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How To Care For A Cat With FIV



Every cat owner dreads being told that their cat has tested positive for FIV. It can be a devastating experience. Cat shelters too, are full of FIV+ cats, who are avoided by prospective cat owners. But really, it needn’t be so. FIV+ cats can live long, healthy and happy lives, given the right love, care and attention from their human families.


So, what is FIV?


FIV is a lentivirus just like HIV in humans. It’s often referred to as “cat AIDS”. The FIV virus reduces the white blood cell count in cats, which leaves their body more susceptible to infection and illnesses. There is no cure for FIV and it is currently always fatal. However, by taking proper care of an infected cat, it is very likely that they will go on to live a fulfilling life with minimal health problems for years.


How can I protect my cat against FIV?


Vaccinating your cat can help protect them against FIV infection. Although vaccinations can confuse current FIV test results, with cats that have received the vaccine testing positive, it is always advisable to get your cat vaccinated. Neutering can also reduce the number of conflicts your cat engages in. As a result, this reduces their chance of becoming infected through a bite. The only sure way to protect your cat would be to keep them indoors and away from infected cats.


Transmission of FIV


The FIV virus is mainly transmitted through deep bite wounds – which leads to the saliva of the FIV+ cat entering the bloodstream of another cat. On very rare occasions, a mother can pass on the virus to her kittens in utero. The FIV virus is very vulnerable when outside of a cat's body. Because of this, it is unlikely to spread infection through cats sharing food bowls, toys or bedding. It cannot be passed on to humans.


How will FIV affect my cat?


It is often difficult to predict exactly how FIV will affect your cat. Cats with FIV may remain in the asymptomatic phase and not show any symptoms for years after the initial infection has happened. FIV maybe slow acting, but a cat’s immune system is severely weakened once the disease takes hold. This can make the cat prone to a number of secondary infections. Cats can live comfortable and healthy lives for years before the disease progresses into the final stages of Acquired Immune Deficiency Syndrome (FAIDS). In general, the earlier FIV is diagnosed, the better your cat’s prognosis will be.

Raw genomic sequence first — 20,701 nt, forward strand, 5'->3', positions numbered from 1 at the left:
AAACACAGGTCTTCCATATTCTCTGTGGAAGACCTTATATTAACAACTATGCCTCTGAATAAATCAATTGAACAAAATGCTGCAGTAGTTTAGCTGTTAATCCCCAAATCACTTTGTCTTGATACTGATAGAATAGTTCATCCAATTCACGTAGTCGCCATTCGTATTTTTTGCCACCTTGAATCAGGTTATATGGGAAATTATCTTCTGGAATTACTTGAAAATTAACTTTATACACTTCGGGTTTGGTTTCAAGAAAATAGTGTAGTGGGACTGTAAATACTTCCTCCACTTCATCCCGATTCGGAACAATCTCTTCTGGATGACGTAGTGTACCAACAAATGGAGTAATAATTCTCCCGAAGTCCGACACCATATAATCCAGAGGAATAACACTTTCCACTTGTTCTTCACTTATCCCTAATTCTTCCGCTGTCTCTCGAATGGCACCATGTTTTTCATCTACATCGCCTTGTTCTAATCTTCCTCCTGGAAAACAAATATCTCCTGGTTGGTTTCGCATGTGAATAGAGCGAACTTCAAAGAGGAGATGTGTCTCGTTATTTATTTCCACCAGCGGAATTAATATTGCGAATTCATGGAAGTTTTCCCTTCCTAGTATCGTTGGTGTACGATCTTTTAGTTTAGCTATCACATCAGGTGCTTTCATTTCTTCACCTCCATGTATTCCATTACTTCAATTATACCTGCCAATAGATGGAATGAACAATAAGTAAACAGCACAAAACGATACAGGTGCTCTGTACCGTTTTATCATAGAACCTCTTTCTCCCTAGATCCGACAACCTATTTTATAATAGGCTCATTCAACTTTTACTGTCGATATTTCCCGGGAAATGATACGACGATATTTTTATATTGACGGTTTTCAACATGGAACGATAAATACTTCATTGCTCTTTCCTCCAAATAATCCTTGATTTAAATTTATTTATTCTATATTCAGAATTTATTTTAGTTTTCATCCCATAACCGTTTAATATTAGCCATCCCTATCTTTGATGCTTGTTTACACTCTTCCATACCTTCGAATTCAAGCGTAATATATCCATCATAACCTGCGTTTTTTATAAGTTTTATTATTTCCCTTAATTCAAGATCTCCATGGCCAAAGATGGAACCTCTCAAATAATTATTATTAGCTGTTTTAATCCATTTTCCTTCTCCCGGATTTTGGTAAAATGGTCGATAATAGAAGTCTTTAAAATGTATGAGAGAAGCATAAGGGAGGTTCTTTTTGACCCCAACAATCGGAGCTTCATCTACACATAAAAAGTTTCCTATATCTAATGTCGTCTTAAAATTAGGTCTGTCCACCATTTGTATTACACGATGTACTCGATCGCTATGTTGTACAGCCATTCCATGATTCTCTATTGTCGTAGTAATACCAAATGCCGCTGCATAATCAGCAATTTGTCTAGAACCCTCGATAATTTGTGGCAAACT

How to take care of an FIV+ Cat?


A healthy, nutritious diet is absolutely essential. Be sure to feed your cat with quality food. Cat vitamins can be bought to supplement diet and help boost immunity. Keep your cat parasite free by treating them for common internal and external parasites. To help prevent the spread of FIV in your local community, your cat will need to be kept indoors. You will need to create an enriching environment in your home to keep your cat stimulated and stress-free. Climbing frames, scratch posts, beds in high and low places and an adequate amount of litter trays. Diffusers that emit feline pheromones can be purchased to help keep your cat calm. An array of toys can keep your cat physically active and mentally stimulated. It’s very important to take your cat for regular check ups with a vet. It is recommended that FIV+ cats still receive booster vaccinations although Inactivated (rather modified live) vaccines should be used. Secondary infections can often be treated effectively. If your cat shows any signs of illness or disease, it is important to take them to the vet immediately.

Yes, there is currently no cure for FIV. However, by providing your cat with love, care and diligent health management, your FIV+ cat can live a long and joyful life.

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